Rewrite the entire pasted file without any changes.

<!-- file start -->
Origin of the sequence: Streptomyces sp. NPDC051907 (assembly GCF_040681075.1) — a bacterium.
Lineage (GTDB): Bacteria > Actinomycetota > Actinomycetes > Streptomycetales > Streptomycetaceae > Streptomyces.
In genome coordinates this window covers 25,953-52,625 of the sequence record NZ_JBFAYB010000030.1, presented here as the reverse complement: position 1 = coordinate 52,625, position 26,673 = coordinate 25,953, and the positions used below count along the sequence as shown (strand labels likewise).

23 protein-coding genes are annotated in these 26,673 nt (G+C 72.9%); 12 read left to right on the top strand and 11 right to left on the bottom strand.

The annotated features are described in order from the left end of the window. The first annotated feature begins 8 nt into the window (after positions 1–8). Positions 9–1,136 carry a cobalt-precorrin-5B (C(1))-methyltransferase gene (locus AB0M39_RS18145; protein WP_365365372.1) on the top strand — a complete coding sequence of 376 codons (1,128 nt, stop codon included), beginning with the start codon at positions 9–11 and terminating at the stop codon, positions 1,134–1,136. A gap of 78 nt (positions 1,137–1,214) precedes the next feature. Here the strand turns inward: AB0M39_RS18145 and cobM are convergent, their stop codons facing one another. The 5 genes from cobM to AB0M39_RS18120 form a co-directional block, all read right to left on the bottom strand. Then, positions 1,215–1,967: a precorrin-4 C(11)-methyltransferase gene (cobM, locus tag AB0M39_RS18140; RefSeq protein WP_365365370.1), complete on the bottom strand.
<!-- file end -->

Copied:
Origin of the sequence: Streptomyces sp. NPDC051907 (assembly GCF_040681075.1) — a bacterium.
Lineage (GTDB): Bacteria > Actinomycetota > Actinomycetes > Streptomycetales > Streptomycetaceae > Streptomyces.
In genome coordinates this window covers 25,953-52,625 of the sequence record NZ_JBFAYB010000030.1, presented here as the reverse complement: position 1 = coordinate 52,625, position 26,673 = coordinate 25,953, and the positions used below count along the sequence as shown (strand labels likewise).

23 protein-coding genes are annotated in these 26,673 nt (G+C 72.9%); 12 read left to right on the top strand and 11 right to left on the bottom strand.

The annotated features are described in order from the left end of the window. The first annotated feature begins 8 nt into the window (after positions 1–8). Positions 9–1,136 carry a cobalt-precorrin-5B (C(1))-methyltransferase gene (locus AB0M39_RS18145; protein WP_365365372.1) on the top strand — a complete coding sequence of 376 codons (1,128 nt, stop codon included), beginning with the start codon at positions 9–11 and terminating at the stop codon, positions 1,134–1,136. A gap of 78 nt (positions 1,137–1,214) precedes the next feature. Here the strand turns inward: AB0M39_RS18145 and cobM are convergent, their stop codons facing one another. The 5 genes from cobM to AB0M39_RS18120 form a co-directional block, all read right to left on the bottom strand. Then, positions 1,215–1,967: a precorrin-4 C(11)-methyltransferase gene (cobM, locus tag AB0M39_RS18140; RefSeq protein WP_365365370.1), complete on the bottom strand.